The Untold Chapter
Walt Disney’s new made-for-video holiday musical, “Beauty and the Beast: The Enchanted Christmas” ($27), is not a sequel to the 1991 classic “Beauty and the Beast,” the only animated feature to be nominated for a best film Oscar.
It’s more like a “midquel.”
“It takes place in the middle [of the story],” says director Andy Knight. “It’s a film about the bits of film they would have put in the original but didn’t have the time.”
“They call it the ‘untold chapter,’ ” offers Paige O’Hara, who is the lilting voice of Belle. “It’s great. You get to explore the characters more. I’ve been kidding about it. I call it ‘Indiana Belle and the Castle of Doom’ because [Belle] dives through the ice and [there are] earthquakes.”
Besides O’Hara, “Enchanted Christmas” stars the memorable vocal talent from the original: Robby Benson as the Beast; Jerry Orbach as Lumiere; David Ogden Stiers as Cogsworth; and Angela Lansbury as Mrs. Potts.
The film also features three new characters: Angelique (Bernadette Peters), a charming treetop ornament; Forte (Tim Curry), a deliciously evil pipe organ; and Fife (Paul Reubens), an insecure, sweet Piccolo.
Rachel Portman (“Emma”) and Don Black (“Sunset Blvd.”) penned four new songs for the musical. The recently released CD soundtrack also features eight Christmas carols sung by O’Hara as Belle.
“Enchanted Christmas” is set on a snowy Christmas Eve. Belle decides to warm up the Beast’s dour, dank castle by celebrating Christmas. Unbeknown to her, though, Christmas was the day a curse transformed him from a handsome but vain young prince into the ugly, angry Beast.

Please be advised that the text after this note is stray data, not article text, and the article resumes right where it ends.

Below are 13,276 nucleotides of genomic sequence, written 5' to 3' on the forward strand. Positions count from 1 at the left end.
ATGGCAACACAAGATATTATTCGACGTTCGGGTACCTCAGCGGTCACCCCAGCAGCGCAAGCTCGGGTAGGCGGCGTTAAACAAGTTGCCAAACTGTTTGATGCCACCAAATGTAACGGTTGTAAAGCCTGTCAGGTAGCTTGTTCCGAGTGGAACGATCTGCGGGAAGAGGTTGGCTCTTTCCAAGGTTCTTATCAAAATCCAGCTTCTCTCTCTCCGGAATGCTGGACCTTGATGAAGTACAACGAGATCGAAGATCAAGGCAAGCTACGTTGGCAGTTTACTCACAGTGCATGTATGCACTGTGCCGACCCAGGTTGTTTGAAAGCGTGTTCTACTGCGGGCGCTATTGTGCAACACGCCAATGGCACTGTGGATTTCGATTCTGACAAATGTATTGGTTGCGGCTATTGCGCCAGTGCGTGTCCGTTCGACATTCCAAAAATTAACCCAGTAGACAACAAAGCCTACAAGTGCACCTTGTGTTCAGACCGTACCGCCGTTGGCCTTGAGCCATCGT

Despite the warnings of Lumiere and Cogsworth not to leave the castle grounds, Belle sets out with Mrs. Potts’ young son, Chip, for the woods to find the perfect Christmas tree. The scheming Forte, though, is willing to do anything--including destroy the castle--to keep the Beast away from Belle and her gift of love and hope.
Director Knight says it was a “great challenge” to follow in the footsteps of such a beloved movie.
“I guess the main challenge was to follow it up with something that did [the original] justice,” he says.
“Robby Benson and I are both so proud of these parts [we play],” says O’Hara. “We treated this one just as importantly as the first one. They took such care. Everyone had respect for the writing. It has really been fun.”
Kids, O’Hara says, are going to get a kick out of the malevolent Forte, who, as a human, was the court’s pompous composer. “Isn’t he fabulous? He’s really scary, and the fact that he’s an organ doesn’t make it too threatening.”
Forte was impossible to traditionally animate. “He was a huge pipe organ,” says Knight. “From a practical standpoint, you have got a million parallel lines in a pipe organ.
“It was a bit of a nightmare. So the very first thing I set out to do was to get that character computer-generated, which wasn’t in the plan or the budget originally. But we managed to convince Disney it was a good idea. As a result, we have a pretty cool-looking character.”
“Enchanted Christmas,” which began pre-production just a scant 18 months ago, is the first animated feature produced at the new Walt Disney Animation, Canada.
O’Hara believes “Beauty and the Beast” appeals to all ages because “people seem to be drawn to that kind of story where you are attracted to the person inside rather than the person on the outside. It’s not dissimilar with the way people are attracted to ‘Phantom of the Opera.’ ”
Belle also is a great role model for girls, O’Hara says: “She’s intelligent and independent. She has a side of her that is selfless. She has her own strength and spark. She’s very understanding, and she’s beyond her years in her ability to understand people and herself. I think that’s something kids find fascinating about her.”